Participants caring for disabled children and adults have themselves remained relatively unaffected by welfare reform, but they have played a key role in managing the benefit changes of those they care for.
Policy implications: The devolution of Carers Allowance to the Scottish Government provides an opportunity to ease the financial strain on carers, by considering increasing the level at which it is paid.
The Scottish Government should consider the needs of those caring for more than one person, perhaps offering help with their transport costs.
The considerable dislike and distrust that participants have developed of the benefits system is in part a result of the UK Government and media rhetoric around the delivery of welfare reform. The language used has made them feel stigmatised, and fearful that they will lose their entitlements, and this has contributed to the stress they have experienced as a result of welfare reform. Participants have also reported feeling stigmatised by some of the officials they deal with in the process of claiming benefits.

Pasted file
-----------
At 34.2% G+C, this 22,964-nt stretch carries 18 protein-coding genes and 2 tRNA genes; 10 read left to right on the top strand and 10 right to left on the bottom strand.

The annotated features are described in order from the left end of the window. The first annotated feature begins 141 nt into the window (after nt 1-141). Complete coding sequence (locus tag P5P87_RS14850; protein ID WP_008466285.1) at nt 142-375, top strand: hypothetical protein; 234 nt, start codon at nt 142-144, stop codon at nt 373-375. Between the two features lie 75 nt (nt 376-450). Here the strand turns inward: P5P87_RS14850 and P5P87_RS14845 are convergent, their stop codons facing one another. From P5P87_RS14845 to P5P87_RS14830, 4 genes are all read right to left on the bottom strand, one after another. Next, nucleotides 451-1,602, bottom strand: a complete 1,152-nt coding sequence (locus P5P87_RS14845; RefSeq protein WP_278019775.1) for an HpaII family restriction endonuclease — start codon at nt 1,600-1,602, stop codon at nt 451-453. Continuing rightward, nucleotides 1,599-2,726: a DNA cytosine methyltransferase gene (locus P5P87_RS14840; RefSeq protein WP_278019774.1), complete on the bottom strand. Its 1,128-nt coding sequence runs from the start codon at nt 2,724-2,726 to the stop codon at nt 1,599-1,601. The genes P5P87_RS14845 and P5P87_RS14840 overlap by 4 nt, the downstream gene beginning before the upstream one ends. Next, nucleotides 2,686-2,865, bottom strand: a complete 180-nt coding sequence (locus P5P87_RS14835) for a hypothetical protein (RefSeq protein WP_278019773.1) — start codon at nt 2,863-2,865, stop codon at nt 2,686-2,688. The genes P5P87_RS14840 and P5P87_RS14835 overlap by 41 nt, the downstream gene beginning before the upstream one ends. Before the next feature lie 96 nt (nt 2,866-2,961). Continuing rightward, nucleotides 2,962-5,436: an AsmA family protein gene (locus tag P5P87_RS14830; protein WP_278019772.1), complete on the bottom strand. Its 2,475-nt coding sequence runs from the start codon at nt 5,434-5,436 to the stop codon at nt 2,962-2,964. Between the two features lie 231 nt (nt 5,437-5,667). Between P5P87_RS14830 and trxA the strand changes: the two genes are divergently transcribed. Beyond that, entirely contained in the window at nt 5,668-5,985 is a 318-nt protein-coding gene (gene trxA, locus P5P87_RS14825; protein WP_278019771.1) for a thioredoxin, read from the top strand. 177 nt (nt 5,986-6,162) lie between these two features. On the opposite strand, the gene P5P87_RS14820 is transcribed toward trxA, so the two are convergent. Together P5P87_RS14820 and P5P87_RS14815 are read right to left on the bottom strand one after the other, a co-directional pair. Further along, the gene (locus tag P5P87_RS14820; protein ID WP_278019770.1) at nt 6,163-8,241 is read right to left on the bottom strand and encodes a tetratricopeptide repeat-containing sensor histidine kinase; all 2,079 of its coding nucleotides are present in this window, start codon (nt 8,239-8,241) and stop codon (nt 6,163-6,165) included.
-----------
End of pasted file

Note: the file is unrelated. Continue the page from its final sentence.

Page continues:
Policy implications: Language and tone matters. 'Talking tough' on welfare reform instils fear and distrust. The Scottish Government should seek to use terms and statements that help foster good relations between the system and claimants, and do not stigmatise those receiving benefits.
Stigmatising messages from the media need to be countered by public education campaigns about those on benefits and of the true (limited) nature of benefit fraud.
It is important that those in client facing roles in the benefits system deliver services in a non-prejudiced way.